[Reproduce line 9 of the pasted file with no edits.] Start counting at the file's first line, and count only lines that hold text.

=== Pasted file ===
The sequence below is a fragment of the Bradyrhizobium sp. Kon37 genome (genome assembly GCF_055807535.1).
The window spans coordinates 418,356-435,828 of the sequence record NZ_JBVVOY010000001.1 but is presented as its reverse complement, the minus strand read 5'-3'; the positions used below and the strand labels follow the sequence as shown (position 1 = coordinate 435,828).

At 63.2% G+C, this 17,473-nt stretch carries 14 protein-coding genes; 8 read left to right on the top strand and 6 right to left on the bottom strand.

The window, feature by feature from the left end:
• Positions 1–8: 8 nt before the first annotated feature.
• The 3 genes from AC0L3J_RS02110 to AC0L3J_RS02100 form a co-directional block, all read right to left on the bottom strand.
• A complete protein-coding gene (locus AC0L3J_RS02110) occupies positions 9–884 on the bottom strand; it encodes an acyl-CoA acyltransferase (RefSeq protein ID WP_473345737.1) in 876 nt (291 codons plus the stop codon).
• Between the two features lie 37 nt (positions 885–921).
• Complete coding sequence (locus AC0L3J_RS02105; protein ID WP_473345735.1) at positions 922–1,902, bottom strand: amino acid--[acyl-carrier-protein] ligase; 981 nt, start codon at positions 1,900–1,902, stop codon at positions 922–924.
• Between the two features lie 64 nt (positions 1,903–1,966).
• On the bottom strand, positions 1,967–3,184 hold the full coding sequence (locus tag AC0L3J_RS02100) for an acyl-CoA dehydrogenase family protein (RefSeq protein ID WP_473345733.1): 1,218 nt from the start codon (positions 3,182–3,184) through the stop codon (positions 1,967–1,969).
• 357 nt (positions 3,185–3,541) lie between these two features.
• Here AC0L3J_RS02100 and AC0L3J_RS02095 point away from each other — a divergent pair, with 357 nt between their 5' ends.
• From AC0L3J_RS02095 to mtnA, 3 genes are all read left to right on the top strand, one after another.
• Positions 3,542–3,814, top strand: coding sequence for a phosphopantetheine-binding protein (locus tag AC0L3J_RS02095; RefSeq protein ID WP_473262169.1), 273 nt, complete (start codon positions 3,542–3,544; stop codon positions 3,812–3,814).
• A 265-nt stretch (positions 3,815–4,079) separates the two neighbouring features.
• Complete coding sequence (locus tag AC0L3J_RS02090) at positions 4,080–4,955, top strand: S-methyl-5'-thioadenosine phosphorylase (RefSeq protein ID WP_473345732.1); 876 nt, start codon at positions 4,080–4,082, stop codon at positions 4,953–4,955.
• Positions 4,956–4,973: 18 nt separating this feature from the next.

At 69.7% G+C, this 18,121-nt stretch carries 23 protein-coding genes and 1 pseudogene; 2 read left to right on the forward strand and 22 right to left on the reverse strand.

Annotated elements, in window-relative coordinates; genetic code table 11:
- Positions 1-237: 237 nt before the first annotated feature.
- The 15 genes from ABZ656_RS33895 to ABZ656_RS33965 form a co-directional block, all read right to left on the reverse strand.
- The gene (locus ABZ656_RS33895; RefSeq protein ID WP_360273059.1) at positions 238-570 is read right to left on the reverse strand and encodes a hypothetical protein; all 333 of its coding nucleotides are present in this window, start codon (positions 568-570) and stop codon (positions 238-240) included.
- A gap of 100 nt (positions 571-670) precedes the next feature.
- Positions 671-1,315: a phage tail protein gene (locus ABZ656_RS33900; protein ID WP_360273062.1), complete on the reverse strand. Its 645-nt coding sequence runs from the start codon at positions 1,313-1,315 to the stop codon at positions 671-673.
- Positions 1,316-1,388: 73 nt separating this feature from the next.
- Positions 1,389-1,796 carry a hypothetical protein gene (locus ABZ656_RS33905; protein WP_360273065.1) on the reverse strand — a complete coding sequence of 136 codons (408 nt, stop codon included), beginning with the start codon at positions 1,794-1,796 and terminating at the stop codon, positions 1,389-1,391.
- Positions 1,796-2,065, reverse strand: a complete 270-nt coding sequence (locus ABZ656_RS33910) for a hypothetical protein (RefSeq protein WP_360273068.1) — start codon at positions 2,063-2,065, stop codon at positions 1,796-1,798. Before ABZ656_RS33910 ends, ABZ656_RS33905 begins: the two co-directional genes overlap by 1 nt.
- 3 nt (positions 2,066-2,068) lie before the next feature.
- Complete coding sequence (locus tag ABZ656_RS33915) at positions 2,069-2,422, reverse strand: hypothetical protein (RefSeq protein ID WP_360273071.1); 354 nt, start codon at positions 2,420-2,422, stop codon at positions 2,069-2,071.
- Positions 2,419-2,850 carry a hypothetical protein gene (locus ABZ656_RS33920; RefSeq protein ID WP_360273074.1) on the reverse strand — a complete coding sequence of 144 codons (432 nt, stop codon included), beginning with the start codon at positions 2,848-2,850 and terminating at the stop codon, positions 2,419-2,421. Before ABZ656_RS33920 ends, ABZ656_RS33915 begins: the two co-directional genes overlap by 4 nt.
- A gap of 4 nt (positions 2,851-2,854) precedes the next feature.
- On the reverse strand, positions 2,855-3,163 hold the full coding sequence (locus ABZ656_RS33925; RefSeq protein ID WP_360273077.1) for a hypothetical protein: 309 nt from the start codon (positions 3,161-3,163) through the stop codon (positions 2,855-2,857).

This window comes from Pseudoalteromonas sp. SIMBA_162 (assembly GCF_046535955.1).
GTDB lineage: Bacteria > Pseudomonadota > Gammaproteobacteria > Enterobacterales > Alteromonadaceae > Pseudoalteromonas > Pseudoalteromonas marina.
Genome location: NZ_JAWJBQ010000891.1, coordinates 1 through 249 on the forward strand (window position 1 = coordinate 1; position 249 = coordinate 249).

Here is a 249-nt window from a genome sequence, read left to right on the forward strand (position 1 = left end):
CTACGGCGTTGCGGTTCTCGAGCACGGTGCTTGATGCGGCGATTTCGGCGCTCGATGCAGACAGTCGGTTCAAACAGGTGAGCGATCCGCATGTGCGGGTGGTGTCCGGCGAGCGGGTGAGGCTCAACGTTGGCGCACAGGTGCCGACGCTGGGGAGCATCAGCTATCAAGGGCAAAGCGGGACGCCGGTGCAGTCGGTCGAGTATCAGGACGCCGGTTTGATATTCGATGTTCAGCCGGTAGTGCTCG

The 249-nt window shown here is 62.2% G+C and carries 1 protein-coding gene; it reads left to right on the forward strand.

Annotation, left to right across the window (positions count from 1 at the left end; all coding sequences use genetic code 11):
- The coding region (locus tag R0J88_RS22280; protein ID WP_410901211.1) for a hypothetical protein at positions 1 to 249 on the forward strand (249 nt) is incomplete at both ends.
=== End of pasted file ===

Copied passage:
• Complete coding sequence (locus AC0L3J_RS02105; protein ID WP_473345735.1) at positions 922–1,902, bottom strand: amino acid--[acyl-carrier-protein] ligase; 981 nt, start codon at positions 1,900–1,902, stop codon at positions 922–924.